It seems that the All India Council for Technical Education (AICTE) has finally rediscovered its wisdom. AICTE is the prime decision-making national-level council that takes care of technical education in India. It accredits postgraduate and graduate programs under specific categories at Indian institutions as per its charter. You can judge its importance from the fact that some of the top Indian universities/colleges like NITs and IIITs are affiliated with AICTE.
Muktware reported last month about AICTE’s absurd vendor lock-in, in which it mandatory for educational institutes affliated with it to use Microsoft Office 365. This move was highly criticized by the free software community, who insisted that a public-domain organization shouldn’t encourage, or at the very least shouldn’t make mandatory, the use of proprietary offerings when similar free and high-quality alternatives exist.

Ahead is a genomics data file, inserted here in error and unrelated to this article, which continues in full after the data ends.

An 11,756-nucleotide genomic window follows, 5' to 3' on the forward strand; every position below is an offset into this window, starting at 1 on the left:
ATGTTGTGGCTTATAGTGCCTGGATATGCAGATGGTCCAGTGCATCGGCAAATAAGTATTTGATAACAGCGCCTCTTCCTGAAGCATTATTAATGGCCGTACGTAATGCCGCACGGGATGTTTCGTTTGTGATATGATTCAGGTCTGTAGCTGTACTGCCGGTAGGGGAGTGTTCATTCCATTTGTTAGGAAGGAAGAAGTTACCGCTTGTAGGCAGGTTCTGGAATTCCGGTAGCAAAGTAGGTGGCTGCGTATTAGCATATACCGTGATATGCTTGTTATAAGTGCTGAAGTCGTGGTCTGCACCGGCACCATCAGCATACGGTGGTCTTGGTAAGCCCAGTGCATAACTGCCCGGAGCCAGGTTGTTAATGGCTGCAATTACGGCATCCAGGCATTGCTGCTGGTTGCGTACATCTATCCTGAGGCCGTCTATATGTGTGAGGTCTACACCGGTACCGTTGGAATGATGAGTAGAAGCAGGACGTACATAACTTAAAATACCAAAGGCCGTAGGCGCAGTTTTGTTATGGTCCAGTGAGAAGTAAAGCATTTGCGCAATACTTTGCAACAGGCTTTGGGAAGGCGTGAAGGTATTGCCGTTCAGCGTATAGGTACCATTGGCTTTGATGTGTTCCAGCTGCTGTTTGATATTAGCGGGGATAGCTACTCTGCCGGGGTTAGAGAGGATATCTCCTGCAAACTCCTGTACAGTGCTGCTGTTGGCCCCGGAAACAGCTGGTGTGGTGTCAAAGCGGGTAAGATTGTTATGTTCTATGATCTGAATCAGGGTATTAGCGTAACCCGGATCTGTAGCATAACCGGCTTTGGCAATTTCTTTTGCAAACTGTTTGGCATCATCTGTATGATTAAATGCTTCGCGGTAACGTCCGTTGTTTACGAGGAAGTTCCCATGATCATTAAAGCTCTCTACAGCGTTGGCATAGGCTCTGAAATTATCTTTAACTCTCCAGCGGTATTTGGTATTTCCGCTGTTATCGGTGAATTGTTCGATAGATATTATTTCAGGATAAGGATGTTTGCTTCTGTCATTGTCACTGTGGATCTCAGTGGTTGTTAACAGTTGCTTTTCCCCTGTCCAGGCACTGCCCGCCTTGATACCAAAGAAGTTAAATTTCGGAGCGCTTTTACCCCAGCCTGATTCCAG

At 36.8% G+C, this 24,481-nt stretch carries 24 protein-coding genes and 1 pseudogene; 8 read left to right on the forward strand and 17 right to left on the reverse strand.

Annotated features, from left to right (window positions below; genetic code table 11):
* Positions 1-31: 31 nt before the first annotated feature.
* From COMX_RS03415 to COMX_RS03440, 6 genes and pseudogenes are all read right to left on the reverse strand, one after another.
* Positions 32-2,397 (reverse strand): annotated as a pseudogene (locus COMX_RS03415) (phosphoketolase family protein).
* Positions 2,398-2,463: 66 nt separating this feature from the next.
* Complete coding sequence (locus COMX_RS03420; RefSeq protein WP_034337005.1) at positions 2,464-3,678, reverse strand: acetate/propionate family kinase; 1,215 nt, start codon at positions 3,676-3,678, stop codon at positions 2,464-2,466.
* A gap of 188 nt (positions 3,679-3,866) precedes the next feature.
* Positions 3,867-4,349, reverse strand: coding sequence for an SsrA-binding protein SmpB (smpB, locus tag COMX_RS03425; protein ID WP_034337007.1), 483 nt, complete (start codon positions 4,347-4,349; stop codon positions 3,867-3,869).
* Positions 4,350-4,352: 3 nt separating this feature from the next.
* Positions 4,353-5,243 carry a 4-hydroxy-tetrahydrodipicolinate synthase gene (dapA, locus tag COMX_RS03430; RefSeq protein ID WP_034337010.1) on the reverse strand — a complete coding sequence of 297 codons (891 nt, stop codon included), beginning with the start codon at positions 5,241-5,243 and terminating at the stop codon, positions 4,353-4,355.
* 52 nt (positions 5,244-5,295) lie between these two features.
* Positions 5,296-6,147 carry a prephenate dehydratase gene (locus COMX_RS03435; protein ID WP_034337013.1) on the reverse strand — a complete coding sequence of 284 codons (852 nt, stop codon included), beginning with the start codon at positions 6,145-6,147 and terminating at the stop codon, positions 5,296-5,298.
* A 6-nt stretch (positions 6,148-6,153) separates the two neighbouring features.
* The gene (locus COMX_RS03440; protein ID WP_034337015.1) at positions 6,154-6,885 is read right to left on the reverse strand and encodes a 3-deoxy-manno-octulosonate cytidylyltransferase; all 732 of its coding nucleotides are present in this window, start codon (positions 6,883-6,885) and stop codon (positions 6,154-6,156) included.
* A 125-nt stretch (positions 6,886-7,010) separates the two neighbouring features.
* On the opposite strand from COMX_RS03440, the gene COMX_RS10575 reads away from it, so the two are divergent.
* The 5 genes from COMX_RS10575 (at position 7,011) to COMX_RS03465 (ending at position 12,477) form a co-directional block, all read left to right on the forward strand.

Bhuvan Krishna, General Secretary, Free Software Movement of India (FSMI), announced on the FOSSCOM mailing list that AICTE has finally agreed to remove the the mandatory clause from the notice on implementing Office365. The decision comes in light of concerns raised by some eminent politicians, free software supporters and people from the academia.
A delegation from the Free Software Movement of India and other groups have submitted a representation demanding the revision of the decision of the AICTE making the usage of Office-365 mandatory on the 30th of April 2013.
A group of young parliamentarians led by P Rajeev also made a representation to the AICTE chairman raising concerns that were similar on 07-05-13. The signatories include Rajeev Chandrasekhar, Sitaram Yechury, KN Balagopal, PK Biju CP Narayanan, Prashantho Chatterjee, Tapan Sen, Dr T Seema and MP Achutan.
We understand that the AICTE has now agreed and is removing the mandatory clause from the notice. We welcome this decision. However, we demand that AICTE should revise the decision of using Office-365 totally, as it is not in the interest of the students, institutions and colleges. AICTE as a public funded body should not engage in supporting proprietary systems.